Sunday, 14 June 2015

The dollar's down, interest rates are lower. It's all good. Or is it?

Every now and then I like to go to the fridge and get out the semi-frozen jar at the back that contains what's left of the old Monetary Conditions Index, the MCI. For those of you of tender years, this used to be how our Reserve Bank measured the overall tightness of monetary policy by combining the level of interest rates and the level of the Kiwi dollar into one single number.

It's fallen out of intellectual favour these days, but it still seems to me to say something valuable: it's indisputable that the overall effect of monetary policy reflects the combined impact of both interest rates and exchange rates, and something like the MCI that attempts, however roughly, to measure both at the same time gives you a better overall perspective than following moves in the OCR alone, or moves in the NZ$ alone.

Last time I did it, one result leaped out: the MCI was saying, correctly, that overall policy was way too tight. In that light it's not so surprising that last week we saw the RBNZ start its retreat from Moscow. So what's the MCI saying now?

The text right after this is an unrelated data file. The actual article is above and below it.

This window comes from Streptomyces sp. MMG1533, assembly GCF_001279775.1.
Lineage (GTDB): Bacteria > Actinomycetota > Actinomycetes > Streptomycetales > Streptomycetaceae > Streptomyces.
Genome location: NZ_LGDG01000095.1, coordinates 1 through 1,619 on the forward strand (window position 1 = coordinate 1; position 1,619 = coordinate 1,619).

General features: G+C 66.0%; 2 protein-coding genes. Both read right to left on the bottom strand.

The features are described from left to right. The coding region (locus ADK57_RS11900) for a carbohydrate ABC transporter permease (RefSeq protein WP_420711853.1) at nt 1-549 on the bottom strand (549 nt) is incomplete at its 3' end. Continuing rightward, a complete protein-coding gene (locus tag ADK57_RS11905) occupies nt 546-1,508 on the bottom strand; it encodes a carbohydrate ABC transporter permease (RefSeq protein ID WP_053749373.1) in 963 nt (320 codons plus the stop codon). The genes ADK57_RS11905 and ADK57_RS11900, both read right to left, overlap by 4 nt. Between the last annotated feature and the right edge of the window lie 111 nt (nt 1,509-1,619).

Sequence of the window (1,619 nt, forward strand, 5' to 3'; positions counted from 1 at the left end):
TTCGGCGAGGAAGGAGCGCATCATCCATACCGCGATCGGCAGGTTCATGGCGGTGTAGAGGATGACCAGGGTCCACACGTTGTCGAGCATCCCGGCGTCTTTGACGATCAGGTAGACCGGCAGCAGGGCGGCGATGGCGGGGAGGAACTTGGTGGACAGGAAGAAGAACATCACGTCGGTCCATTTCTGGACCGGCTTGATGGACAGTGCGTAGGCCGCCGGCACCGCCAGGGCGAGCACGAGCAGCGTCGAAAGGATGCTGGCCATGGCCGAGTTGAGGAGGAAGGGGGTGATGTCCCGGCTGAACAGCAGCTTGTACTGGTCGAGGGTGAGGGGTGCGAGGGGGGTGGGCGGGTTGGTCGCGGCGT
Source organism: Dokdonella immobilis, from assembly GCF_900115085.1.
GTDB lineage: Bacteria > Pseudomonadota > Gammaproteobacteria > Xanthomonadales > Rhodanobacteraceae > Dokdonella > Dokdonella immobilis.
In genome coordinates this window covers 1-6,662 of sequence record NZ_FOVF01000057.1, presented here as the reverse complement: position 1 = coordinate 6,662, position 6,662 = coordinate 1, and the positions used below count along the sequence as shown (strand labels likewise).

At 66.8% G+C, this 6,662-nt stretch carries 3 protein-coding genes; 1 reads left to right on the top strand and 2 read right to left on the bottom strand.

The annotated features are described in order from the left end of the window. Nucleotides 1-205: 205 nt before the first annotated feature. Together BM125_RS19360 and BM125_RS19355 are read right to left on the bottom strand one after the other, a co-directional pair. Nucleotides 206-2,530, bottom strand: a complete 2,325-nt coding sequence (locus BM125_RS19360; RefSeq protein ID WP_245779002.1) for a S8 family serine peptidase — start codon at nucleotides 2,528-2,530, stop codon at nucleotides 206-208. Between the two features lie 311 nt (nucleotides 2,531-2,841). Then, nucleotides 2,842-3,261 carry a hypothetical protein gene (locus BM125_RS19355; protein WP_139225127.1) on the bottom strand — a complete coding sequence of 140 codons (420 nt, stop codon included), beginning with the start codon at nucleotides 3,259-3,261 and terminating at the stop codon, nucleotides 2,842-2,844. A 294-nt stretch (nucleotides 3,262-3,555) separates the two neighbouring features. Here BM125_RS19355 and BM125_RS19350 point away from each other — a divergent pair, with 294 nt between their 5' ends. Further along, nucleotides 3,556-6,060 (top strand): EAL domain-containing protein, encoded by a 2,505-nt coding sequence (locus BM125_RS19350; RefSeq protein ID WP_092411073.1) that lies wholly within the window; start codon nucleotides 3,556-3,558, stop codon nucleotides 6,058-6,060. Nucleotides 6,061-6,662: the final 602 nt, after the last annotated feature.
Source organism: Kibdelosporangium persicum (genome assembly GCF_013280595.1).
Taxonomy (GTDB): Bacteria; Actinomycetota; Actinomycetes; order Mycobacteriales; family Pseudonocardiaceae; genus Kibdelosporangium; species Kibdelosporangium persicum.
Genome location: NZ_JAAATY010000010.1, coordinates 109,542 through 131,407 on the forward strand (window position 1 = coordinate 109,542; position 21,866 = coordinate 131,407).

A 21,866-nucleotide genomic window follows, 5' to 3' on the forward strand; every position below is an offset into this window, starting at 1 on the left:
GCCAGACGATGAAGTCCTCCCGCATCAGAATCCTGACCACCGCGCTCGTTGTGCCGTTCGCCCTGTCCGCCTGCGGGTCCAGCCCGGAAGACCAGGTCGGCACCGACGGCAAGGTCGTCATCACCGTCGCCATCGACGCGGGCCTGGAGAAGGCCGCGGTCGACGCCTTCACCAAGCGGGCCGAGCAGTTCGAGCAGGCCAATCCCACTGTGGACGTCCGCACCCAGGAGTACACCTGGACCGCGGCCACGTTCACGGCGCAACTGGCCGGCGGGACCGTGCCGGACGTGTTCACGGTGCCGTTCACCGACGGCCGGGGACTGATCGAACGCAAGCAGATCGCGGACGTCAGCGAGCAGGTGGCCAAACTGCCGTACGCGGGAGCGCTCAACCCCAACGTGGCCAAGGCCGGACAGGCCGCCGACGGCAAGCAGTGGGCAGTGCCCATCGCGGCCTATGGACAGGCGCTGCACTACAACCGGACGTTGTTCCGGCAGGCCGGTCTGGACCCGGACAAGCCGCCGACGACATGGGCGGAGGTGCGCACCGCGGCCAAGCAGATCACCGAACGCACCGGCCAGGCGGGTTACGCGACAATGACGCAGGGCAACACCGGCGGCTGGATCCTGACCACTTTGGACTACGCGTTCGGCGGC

Well, monetary conditions are still on the tighter side of neutral, if you take neutral to be the average level of the MCI since January 1991, when our Reserve Bank got going in its modern form. At the latest readings for 90 day bills (3.3%) and the TWI (73.2), the MCI comes out at the red star on the graph (876) - still somewhat north of neutral, which would be around the 600-650 mark*. So despite the interest rate cut and the drop in the dollar, businesses still face some modest level of monetary conditions headwind against them.

And, as I did last time, you can do a rough calculation of where 90 day bills or the TWI would need to be to make life merely neutral for businesses. To get to neutral, banks bills would need to drop to around 1% if the TWI stays where it is, or the TWI would need to drop by around 5% if bank bills stay where they are. If you were looking for some plausible combination of the two, bills at 2.75% and the currency 4% lower would do the trick. For things to work out well, we likely need the Reserve Bank to ease a little more than it indicated last week, and the forex markets to play ball: if we don't get that combo, then either inflation will remain below the Bank's target (not good), or the economy's growth rate will take a hit (not good) or both (double plus ungood).

* Since I last posted about the MCI, I've upgraded my calculations to use the new broader 17-currency TWI instead of the old narrower 5-currency one. The trend in the updated MCI  is exactly the same as the old MCI but the absolute numbers are a bit different.

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